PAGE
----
CONGRESSWOMAN ELISE STEFANIK
On Tuesday, June 5, 2012, the House is scheduled to consider H.R. 2512, the Three Kids Mine Remediation and Reclamation Act, under a suspension of the rules requiring a two-thirds majority for approval. The bill was introduced on July 13, 2011, by Rep. Joseph Heck (R-NV) and referred to the Committee on Natural Resources, which held a mark up and reported the on February 29, 2012, by a recorded vote of 27-17.
H.R. 2512 would authorize the Secretary of the Interior to convey to the Henderson Redevelopment Agency all right, title, and interest of the United States in the Three Kids Mine Federal Land located in Clark County, Nevada. Under the bill, the government would sell approximately 950 acres of federal land, some of which are contaminated by hazardous waste, to the city of Henderson, Nevada. The sale would not be completed until the Nevada Department of Environmental Protection is satisfied that the developer has the ability and financial security to clean up, remediate and reclaim the Three Kids Mine project site. Under the bill, the Secretary would determine the sale price by estimating the fair market value of the land and reducing that amount by the estimated cost of any necessary environmental remediation and mining reclamation activities at the site. In addition, the bill would release the federal government from any future liability stemming from environmental contamination at the site.
According to Committee Report 112-512, The Three Kids Mine (TKM), located in Clark County, Nevada, operated from 1916 until 1961. The United States, through the Defense Plant Corporation (DPC), owned 446 acres of the TKM Project site from 1942 to 1955. DPC leased the site to U.S. Metals Reserve Company (MRC). MRC contracted with the Manganese Ore Company to construct and operate a mill from 1942 through 1944 to produce manganese for national defense purposes. From 1950 to 1959, the U.S. contracted with Manganese, Inc., to beneficiate federally owned ore. The U.S. also leased private lands to stockpile manganese nodules as late as 2003.
The TKM project site is approximately 1,262 acres and includes 948 acres of federal lands now managed by the Bureau of Land Management (BLM) and Bureau of Reclamation (BOR), and 314 acres of private lands, where the mill site and processing plant are located. The TKM project site is east of the City of Henderson, Nevada. The City has annexed the area.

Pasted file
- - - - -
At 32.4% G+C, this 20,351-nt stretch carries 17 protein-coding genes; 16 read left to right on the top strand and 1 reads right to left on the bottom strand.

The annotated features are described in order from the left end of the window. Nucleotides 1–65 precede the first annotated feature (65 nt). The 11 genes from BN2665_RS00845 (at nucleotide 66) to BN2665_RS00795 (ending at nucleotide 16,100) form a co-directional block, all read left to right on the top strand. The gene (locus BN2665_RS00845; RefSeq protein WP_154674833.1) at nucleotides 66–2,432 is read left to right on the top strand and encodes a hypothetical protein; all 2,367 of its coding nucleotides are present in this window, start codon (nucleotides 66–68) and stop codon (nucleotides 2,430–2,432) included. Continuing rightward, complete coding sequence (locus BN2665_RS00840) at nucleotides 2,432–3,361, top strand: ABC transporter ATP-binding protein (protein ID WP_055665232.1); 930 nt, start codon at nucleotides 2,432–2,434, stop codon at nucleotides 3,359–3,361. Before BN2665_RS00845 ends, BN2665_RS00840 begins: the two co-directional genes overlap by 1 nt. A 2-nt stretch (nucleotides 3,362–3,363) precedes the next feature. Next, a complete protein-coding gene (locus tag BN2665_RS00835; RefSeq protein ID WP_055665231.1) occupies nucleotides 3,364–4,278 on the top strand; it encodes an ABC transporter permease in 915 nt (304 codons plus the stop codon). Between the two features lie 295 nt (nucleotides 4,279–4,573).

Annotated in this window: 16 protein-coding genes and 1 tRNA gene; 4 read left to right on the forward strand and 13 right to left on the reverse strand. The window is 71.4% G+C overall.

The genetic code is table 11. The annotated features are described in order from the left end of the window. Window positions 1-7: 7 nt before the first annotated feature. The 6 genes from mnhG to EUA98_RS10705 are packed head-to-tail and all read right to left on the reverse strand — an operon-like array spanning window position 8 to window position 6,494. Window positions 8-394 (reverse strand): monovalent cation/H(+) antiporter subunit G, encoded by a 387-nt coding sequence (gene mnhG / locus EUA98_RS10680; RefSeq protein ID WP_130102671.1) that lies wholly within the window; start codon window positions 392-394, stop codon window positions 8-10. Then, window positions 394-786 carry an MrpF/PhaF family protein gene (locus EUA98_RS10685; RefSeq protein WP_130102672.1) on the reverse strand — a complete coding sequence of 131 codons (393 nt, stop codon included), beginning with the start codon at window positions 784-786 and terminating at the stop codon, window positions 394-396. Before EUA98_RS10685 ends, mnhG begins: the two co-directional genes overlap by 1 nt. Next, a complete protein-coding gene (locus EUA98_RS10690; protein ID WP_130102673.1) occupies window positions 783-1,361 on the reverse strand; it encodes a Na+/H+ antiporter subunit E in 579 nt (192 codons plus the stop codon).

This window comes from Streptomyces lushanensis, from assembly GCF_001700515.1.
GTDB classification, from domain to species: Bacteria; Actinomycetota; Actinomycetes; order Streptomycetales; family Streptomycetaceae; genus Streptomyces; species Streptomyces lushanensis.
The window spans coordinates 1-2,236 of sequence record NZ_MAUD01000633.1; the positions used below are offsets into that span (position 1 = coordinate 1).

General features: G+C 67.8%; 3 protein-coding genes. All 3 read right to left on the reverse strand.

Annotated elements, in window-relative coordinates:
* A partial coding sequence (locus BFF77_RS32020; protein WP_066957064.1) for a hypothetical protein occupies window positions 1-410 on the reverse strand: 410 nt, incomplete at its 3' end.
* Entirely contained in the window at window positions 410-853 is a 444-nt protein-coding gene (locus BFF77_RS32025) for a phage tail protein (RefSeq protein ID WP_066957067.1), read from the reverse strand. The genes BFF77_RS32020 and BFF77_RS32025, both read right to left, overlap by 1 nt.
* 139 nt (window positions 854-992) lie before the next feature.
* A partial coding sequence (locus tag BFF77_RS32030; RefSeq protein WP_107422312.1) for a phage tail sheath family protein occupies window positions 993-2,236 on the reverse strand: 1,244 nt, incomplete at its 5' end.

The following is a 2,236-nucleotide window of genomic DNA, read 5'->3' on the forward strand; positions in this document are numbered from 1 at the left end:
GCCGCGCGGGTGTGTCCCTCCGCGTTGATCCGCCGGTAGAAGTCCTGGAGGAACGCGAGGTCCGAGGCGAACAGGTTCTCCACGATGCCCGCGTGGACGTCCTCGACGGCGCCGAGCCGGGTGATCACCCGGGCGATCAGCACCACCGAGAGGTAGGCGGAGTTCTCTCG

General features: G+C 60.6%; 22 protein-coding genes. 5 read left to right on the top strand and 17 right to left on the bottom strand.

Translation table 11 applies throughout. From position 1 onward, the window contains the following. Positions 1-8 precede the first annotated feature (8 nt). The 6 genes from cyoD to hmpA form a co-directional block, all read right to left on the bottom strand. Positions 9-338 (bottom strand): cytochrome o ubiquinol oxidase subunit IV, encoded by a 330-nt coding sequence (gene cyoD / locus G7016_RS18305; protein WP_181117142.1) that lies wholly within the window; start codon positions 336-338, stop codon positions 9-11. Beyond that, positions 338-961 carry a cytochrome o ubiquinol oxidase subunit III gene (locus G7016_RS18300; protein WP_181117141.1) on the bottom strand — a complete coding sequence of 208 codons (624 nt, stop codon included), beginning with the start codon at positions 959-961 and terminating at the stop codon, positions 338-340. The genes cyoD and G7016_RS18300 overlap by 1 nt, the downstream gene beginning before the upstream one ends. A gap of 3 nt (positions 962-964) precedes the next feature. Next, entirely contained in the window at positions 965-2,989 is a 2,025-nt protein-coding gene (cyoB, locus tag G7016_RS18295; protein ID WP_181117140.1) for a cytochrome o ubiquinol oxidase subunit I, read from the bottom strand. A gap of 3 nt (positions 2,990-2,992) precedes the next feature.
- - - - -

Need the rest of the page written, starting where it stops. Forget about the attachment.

The site is contaminated with arsenic, lead and other heavy metals and petroleum hydrocarbons. Cost estimates for clean up and reclamation of the site range from $300 million to $1.2 billion. The lower cost estimates apply to onsite remediation and disposal of tailings and other materials in the open pits if it can be accomplished without contaminating ground water. The higher cost estimate is associated with offsite disposal of the contaminated material.
The City of Henderson, the Henderson Redevelopment Agency, the Nevada Department of Environmental Protection (NDEP), Lakemoor Development, LLC, and the BLM negotiated a plan to clean up and redevelop the TKM Project site that includes the purchase of 948 acres of federal lands and relieves the federal government of the environmental liability associated with mining, milling and ore-storage activities at the site at no cost to the U.S. taxpayer. The Three Kids Mine Remediation and Reclamation Act (H.R. 2512) would provide for the conveyance of approximately 948 acres of federal land to the City of Henderson if certain conditions are met: namely that the NDEP is satisfied that the developer has the ability and financial security to clean up, remediate and reclaim the TKM project site.
The purchase price would be adjusted to reflect the actual cleanup cost of the federal and non-federal lands where the federal government has environmental liability resulting from the mill, processing facilities and the storage of federal-owned manganese nodules. In turn, the City of Henderson and the developer would absolve the federal government of any environmental liability for the site.
According to CBO, “implementing the legislation would have no significant impact on the federal budget. Enacting the bill would not affect direct spending or revenues; therefore, pay-as-you-go procedures do not apply.”